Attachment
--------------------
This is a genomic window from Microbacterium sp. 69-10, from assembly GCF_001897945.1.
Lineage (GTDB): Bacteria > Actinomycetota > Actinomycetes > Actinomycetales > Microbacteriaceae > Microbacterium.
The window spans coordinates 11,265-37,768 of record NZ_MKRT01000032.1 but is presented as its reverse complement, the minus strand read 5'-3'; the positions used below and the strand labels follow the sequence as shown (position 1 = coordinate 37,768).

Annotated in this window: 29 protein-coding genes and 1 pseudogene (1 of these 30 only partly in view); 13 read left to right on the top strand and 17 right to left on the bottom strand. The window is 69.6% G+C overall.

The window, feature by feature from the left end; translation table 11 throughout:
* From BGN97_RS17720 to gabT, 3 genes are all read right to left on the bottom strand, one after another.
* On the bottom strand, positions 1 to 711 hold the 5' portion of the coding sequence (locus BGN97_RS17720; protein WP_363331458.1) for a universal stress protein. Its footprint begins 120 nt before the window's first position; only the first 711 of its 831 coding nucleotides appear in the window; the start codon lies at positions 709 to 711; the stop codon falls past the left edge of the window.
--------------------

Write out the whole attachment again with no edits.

This is a genomic window from Microbacterium sp. 69-10, from assembly GCF_001897945.1.
Lineage (GTDB): Bacteria > Actinomycetota > Actinomycetes > Actinomycetales > Microbacteriaceae > Microbacterium.
The window spans coordinates 11,265-37,768 of record NZ_MKRT01000032.1 but is presented as its reverse complement, the minus strand read 5'-3'; the positions used below and the strand labels follow the sequence as shown (position 1 = coordinate 37,768).

Annotated in this window: 29 protein-coding genes and 1 pseudogene (1 of these 30 only partly in view); 13 read left to right on the top strand and 17 right to left on the bottom strand. The window is 69.6% G+C overall.

The window, feature by feature from the left end; translation table 11 throughout:
* From BGN97_RS17720 to gabT, 3 genes are all read right to left on the bottom strand, one after another.
* On the bottom strand, positions 1 to 711 hold the 5' portion of the coding sequence (locus BGN97_RS17720; protein WP_363331458.1) for a universal stress protein. Its footprint begins 120 nt before the window's first position; only the first 711 of its 831 coding nucleotides appear in the window; the start codon lies at positions 709 to 711; the stop codon falls past the left edge of the window.